China’s auto motive
Some of that investment is already bearing fruit. Geely threw a lifeline to the Alburybased DSI transmission company in March, paying $58 million for the company to secure its future. Geely has also said it will lift employee numbers and boost its research and development.
Carr says the Chinese are looking for highquality developed technologies and partnership arrangements.
‘‘And they know — I believe there is increasing awareness — that Australia provides the capacity to produce good results in those areas,’’ he says.
‘‘Eleven companies are now operating here that have come out from Australia.’’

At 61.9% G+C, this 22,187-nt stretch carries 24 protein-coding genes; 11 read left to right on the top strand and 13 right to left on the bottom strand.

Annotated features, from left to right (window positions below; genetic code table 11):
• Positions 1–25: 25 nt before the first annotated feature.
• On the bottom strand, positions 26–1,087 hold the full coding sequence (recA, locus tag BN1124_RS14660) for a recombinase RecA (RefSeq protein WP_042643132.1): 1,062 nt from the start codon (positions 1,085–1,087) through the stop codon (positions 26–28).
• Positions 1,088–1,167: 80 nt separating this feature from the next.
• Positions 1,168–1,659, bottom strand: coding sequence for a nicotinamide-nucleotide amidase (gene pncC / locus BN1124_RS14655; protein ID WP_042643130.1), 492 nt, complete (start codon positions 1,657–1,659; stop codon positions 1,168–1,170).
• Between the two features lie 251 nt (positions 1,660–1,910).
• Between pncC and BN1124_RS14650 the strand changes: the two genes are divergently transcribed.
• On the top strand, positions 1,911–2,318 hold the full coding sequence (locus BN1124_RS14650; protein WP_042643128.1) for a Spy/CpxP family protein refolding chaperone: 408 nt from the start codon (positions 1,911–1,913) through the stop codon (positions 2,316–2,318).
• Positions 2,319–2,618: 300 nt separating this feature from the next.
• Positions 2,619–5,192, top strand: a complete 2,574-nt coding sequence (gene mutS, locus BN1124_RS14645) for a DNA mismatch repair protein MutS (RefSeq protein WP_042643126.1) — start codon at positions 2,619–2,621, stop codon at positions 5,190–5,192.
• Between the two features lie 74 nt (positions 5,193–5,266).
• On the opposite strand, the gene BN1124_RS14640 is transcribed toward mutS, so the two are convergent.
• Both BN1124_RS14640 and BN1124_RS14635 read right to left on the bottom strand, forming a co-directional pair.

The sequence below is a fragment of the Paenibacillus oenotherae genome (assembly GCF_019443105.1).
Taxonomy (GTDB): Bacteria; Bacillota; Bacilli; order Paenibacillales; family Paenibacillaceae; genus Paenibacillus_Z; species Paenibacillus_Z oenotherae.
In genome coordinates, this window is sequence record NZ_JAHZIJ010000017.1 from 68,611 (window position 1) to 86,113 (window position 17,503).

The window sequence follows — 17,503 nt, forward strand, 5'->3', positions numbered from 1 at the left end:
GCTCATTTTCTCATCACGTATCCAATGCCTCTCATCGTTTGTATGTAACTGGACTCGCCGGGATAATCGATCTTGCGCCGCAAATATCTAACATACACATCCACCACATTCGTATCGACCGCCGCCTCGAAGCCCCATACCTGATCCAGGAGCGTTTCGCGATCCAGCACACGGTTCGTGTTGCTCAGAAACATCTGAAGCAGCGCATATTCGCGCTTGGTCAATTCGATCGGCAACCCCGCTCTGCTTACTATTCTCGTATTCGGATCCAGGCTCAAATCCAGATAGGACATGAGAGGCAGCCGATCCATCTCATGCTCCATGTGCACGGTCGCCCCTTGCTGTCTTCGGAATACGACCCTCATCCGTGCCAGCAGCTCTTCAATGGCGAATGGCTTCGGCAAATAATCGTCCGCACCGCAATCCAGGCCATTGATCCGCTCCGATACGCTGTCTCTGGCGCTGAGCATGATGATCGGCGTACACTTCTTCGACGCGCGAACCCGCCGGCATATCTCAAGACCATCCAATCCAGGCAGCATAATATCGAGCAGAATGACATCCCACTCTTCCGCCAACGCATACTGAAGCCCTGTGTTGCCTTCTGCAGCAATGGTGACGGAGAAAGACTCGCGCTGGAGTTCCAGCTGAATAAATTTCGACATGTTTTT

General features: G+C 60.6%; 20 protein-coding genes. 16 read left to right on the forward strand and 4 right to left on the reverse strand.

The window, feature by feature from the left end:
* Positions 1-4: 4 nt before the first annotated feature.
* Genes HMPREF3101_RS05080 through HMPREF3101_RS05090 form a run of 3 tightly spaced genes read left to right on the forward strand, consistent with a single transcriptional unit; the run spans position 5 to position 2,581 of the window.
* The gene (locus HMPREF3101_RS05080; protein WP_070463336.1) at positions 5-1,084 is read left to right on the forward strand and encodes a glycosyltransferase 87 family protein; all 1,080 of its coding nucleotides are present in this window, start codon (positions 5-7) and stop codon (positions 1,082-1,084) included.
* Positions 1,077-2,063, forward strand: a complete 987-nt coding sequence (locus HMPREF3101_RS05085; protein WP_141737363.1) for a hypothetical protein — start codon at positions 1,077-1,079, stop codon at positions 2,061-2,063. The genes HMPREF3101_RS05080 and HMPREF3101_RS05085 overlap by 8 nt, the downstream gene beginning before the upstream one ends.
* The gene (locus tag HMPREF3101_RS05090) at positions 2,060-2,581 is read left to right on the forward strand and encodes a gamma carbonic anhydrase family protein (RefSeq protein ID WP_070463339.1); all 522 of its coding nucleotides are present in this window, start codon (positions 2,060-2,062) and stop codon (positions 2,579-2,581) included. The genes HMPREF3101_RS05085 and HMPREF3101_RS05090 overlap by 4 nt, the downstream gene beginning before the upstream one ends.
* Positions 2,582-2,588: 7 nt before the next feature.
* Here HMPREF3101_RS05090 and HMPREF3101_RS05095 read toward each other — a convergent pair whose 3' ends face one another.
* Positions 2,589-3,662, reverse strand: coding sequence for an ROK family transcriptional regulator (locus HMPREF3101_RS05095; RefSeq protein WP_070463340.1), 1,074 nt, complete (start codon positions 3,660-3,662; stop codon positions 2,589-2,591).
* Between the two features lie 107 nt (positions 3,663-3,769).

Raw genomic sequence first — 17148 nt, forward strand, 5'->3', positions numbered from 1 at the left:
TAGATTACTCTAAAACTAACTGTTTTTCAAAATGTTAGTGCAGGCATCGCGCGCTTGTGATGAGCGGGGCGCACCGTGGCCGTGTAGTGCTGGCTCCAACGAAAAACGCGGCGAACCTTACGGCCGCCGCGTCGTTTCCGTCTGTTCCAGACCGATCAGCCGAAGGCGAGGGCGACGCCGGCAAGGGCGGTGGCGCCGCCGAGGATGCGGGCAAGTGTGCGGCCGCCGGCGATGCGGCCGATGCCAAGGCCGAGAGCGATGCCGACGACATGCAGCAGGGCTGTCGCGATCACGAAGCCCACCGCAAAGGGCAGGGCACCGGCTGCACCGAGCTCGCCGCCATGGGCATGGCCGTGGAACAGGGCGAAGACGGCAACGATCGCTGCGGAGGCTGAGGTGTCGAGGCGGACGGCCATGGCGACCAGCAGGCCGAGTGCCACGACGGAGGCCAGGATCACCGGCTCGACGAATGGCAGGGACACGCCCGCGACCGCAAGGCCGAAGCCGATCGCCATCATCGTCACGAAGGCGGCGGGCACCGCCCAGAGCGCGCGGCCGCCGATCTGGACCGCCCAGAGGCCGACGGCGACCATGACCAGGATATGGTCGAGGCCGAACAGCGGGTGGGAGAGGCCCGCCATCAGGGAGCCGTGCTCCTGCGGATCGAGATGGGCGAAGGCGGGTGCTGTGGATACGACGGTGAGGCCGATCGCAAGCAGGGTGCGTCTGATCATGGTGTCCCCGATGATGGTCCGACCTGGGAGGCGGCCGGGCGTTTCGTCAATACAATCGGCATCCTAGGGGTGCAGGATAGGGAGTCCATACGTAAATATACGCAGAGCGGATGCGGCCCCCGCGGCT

CARR says research organisations such as the CSIRO and Geelong-based Deakin University are working on technologies that will be very attractive to the Chinese car industry.
‘‘In terms of light metals, composite materials and fuel systems, huge opportunities are opening up,’’ he says.
The local auto industry’s global reputation is helping, too.
‘‘We have a mature industry that might well be small in volume but is high in reputation,’’ Carr says.
Ultimately, diversification of the local component and car sector would help strengthen our industry and ensure its sustainability.
Chery ripe: Simon Crean (left) and Kim Carr tour the Chery Auto factory in Wuhu.